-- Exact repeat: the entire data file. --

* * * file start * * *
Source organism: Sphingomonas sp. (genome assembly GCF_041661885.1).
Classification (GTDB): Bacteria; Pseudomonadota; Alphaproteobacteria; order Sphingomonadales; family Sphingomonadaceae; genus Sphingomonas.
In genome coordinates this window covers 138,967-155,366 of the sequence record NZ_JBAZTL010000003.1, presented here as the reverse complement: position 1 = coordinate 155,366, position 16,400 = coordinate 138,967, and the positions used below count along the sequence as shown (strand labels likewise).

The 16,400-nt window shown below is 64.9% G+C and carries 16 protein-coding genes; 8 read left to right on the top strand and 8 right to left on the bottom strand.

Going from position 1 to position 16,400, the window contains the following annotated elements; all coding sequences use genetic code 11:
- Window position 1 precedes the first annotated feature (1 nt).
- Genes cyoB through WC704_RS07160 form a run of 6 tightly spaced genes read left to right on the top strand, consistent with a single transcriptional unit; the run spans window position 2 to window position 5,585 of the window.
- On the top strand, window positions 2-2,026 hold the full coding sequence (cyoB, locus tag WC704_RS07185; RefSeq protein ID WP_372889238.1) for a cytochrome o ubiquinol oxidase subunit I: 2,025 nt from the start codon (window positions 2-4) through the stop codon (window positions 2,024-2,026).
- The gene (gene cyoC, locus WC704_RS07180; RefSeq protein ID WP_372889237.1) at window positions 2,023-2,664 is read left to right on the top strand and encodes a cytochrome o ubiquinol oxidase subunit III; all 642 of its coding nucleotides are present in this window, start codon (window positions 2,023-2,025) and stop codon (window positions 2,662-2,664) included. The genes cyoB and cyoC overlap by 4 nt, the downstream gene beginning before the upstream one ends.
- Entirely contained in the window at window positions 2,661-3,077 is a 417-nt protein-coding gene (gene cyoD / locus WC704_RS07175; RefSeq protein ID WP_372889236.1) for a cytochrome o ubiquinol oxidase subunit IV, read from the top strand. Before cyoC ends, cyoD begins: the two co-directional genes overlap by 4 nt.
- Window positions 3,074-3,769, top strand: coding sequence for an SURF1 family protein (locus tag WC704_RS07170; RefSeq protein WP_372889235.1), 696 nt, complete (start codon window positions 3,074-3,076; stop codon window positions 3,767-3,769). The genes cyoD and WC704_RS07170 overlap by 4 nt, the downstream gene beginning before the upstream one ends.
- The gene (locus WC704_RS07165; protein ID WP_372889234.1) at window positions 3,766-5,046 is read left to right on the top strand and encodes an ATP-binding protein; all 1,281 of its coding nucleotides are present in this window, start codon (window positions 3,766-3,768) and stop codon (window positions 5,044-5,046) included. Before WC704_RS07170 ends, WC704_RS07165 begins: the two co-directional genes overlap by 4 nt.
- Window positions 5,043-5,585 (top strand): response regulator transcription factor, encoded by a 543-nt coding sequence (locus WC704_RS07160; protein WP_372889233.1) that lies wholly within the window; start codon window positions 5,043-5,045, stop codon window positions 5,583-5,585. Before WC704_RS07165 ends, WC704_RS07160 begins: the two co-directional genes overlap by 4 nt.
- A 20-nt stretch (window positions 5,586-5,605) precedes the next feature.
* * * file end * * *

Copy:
Source organism: Sphingomonas sp. (genome assembly GCF_041661885.1).
Classification (GTDB): Bacteria; Pseudomonadota; Alphaproteobacteria; order Sphingomonadales; family Sphingomonadaceae; genus Sphingomonas.
In genome coordinates this window covers 138,967-155,366 of the sequence record NZ_JBAZTL010000003.1, presented here as the reverse complement: position 1 = coordinate 155,366, position 16,400 = coordinate 138,967, and the positions used below count along the sequence as shown (strand labels likewise).

The 16,400-nt window shown below is 64.9% G+C and carries 16 protein-coding genes; 8 read left to right on the top strand and 8 right to left on the bottom strand.

Going from position 1 to position 16,400, the window contains the following annotated elements; all coding sequences use genetic code 11:
- Window position 1 precedes the first annotated feature (1 nt).
- Genes cyoB through WC704_RS07160 form a run of 6 tightly spaced genes read left to right on the top strand, consistent with a single transcriptional unit; the run spans window position 2 to window position 5,585 of the window.
- On the top strand, window positions 2-2,026 hold the full coding sequence (cyoB, locus tag WC704_RS07185; RefSeq protein ID WP_372889238.1) for a cytochrome o ubiquinol oxidase subunit I: 2,025 nt from the start codon (window positions 2-4) through the stop codon (window positions 2,024-2,026).
- The gene (gene cyoC, locus WC704_RS07180; RefSeq protein ID WP_372889237.1) at window positions 2,023-2,664 is read left to right on the top strand and encodes a cytochrome o ubiquinol oxidase subunit III; all 642 of its coding nucleotides are present in this window, start codon (window positions 2,023-2,025) and stop codon (window positions 2,662-2,664) included. The genes cyoB and cyoC overlap by 4 nt, the downstream gene beginning before the upstream one ends.
- Entirely contained in the window at window positions 2,661-3,077 is a 417-nt protein-coding gene (gene cyoD / locus WC704_RS07175; RefSeq protein ID WP_372889236.1) for a cytochrome o ubiquinol oxidase subunit IV, read from the top strand. Before cyoC ends, cyoD begins: the two co-directional genes overlap by 4 nt.
- Window positions 3,074-3,769, top strand: coding sequence for an SURF1 family protein (locus tag WC704_RS07170; RefSeq protein WP_372889235.1), 696 nt, complete (start codon window positions 3,074-3,076; stop codon window positions 3,767-3,769). The genes cyoD and WC704_RS07170 overlap by 4 nt, the downstream gene beginning before the upstream one ends.
- The gene (locus WC704_RS07165; protein ID WP_372889234.1) at window positions 3,766-5,046 is read left to right on the top strand and encodes an ATP-binding protein; all 1,281 of its coding nucleotides are present in this window, start codon (window positions 3,766-3,768) and stop codon (window positions 5,044-5,046) included. Before WC704_RS07170 ends, WC704_RS07165 begins: the two co-directional genes overlap by 4 nt.
- Window positions 5,043-5,585 (top strand): response regulator transcription factor, encoded by a 543-nt coding sequence (locus WC704_RS07160; protein WP_372889233.1) that lies wholly within the window; start codon window positions 5,043-5,045, stop codon window positions 5,583-5,585. Before WC704_RS07165 ends, WC704_RS07160 begins: the two co-directional genes overlap by 4 nt.
- A 20-nt stretch (window positions 5,586-5,605) precedes the next feature.